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Rise up!

A digital archive of feminist activism offers short films on feminist history

Please join us for the virtual launch of a new collection:
Compelled to Act: Histories of Women’s Activism in Western Canada

Date Time: Oct 20, 2020 6:00 PM Winnipeg 5:00 PM Saskatchewan and AlbertA

Compelled to Act Book Cover

Editors Sarah Carter and Nanci Langford will be joined by some of the contributors: Stephanie Bangarth, Cynthia Loch-Drake, Allyson Stevenson, Cheryl Troupe, and Carol Williams.

More information about Zoom links will be posted here soon.

To order a copy go to:

Sarah Carter wins 2020 Killam Prize

First ever at the University of Alberta


Sarah Carter wins 2020 Killam Prize

When Sarah Carter was a university student in Saskatchewan in the 1970s, she, like others of her generation, wondered why western Canadian history texts were so often exclusionary, ignoring certain populations, particularly women and Indigenous peoples, while favouring conventional, male-dominated narratives.

Summer jobs at Fort Walsh and Fort Battleford made her even more determined to learn about the history of the prairies where she was born and raised,but Carter was advised that if she was intent on becoming a serious history student, she should forget about ‘local’ history, considered “parochial” at best, and look elsewhere for inspiration.

Advice, she says, that made her dig in her heels and persevere all the more.

Four decades later, the professor and Henry Marshall Tory Chair in the Department of History and Classics and the Faculty of Native Studies has transformed our knowledge of Western Canada’s past, placing Indigenous people and gender relations at the centre of this history, reshaping our understanding of Canada as a settler nation.

Today, the Canada Council for the Arts awarded Carter the 2020 Killam Prize in the Humanities, one of Canada’s most prestigious research awards. The Killam Prize is awarded annually to Canadian scholars who have made a substantial and distinguished contribution, over a significant period, to scholarly research in Canada.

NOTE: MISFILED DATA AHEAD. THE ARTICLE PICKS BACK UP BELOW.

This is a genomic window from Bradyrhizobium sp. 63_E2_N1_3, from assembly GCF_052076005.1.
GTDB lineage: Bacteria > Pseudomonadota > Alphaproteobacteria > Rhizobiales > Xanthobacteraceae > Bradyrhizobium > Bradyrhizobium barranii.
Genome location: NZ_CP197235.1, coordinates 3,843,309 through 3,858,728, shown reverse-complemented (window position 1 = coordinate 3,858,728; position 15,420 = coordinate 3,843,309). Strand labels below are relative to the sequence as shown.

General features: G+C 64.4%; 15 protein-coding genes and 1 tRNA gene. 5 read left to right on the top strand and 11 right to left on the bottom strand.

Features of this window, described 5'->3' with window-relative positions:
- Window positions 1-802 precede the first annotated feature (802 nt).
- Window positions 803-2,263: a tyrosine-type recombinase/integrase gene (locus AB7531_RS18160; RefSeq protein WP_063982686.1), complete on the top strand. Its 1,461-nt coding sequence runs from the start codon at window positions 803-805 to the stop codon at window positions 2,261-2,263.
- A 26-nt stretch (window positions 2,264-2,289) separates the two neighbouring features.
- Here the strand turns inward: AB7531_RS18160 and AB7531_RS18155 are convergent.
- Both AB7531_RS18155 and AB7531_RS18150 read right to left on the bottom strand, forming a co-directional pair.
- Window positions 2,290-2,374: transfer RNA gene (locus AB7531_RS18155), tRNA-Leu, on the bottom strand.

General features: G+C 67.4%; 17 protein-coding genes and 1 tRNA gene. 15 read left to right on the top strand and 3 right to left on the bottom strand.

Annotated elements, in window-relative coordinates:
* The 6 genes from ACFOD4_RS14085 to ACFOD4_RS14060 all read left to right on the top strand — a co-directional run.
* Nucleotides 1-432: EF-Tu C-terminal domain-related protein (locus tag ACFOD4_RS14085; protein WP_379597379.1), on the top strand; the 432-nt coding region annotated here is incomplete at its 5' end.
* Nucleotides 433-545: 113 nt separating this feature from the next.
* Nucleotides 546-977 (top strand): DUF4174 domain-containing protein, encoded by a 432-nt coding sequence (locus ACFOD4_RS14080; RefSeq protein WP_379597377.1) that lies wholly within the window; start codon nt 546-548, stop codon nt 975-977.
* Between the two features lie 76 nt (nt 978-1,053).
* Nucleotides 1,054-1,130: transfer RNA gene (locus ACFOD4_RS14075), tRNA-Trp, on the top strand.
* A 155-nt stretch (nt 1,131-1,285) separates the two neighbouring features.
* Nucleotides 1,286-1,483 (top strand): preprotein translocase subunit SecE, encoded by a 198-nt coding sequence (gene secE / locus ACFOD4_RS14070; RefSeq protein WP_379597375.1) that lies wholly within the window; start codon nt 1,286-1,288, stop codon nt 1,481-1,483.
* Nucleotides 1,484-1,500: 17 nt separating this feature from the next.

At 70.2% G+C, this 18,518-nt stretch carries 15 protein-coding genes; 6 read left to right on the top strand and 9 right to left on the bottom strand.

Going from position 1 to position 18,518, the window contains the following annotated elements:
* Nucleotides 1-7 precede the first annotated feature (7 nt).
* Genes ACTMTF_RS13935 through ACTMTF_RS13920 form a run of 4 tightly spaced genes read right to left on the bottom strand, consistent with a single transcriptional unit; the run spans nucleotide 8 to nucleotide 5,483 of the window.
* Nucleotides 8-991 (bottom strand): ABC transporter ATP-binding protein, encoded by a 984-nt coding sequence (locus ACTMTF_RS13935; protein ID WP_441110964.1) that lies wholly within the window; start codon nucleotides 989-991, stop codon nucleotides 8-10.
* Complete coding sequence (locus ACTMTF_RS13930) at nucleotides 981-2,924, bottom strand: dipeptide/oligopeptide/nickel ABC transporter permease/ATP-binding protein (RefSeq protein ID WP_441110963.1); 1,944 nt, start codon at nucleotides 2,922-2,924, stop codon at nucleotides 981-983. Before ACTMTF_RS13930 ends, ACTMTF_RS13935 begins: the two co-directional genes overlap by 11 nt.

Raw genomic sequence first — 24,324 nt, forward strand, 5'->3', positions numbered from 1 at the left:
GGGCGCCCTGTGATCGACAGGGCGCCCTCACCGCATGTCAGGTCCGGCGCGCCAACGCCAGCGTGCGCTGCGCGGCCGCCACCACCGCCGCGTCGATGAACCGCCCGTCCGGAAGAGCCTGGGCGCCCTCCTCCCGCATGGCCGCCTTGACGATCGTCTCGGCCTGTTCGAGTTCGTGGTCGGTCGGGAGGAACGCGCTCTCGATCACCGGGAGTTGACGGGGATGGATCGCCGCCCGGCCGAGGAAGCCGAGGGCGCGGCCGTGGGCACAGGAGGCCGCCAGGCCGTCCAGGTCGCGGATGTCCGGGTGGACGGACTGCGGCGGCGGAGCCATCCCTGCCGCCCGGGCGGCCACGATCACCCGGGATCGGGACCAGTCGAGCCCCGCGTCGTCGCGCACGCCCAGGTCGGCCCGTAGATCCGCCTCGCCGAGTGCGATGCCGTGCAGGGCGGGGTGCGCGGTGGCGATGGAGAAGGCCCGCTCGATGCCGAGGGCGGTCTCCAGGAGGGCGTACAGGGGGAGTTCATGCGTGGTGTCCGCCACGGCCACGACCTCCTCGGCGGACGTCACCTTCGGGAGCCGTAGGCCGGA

“I am honoured, delighted and grateful,” says Carter of the Killam Prize, the first to be awarded in the Humanities at the University of Alberta.

“We are so fortunate to have the Killam Trusts’ support for the humanities,” she says. “Now more than ever, we need to teach people to be critical, independent thinkers.”

Carter joined the University of Alberta in 2006 following a 14 year teaching career at the University of Calgary. Prior to this, she taught at the University of Winnipeg and the University of Manitoba. She credits her early education in the public schools of Saskatoon and at the universities of Saskatchewan and Manitoba for teaching her how to think, to be curious about the world, and to write.

“Far from alone” in her academic journey, Carter has drawn inspiration throughout her career from a “community of supportive mentors colleagues, friends, family, creative thinkers in Canada and beyond”, as well as from trailblazers like Métis historian Olive Dickason who, among others, were at the forefront of what she calls the “new social history, or history from the bottom up.”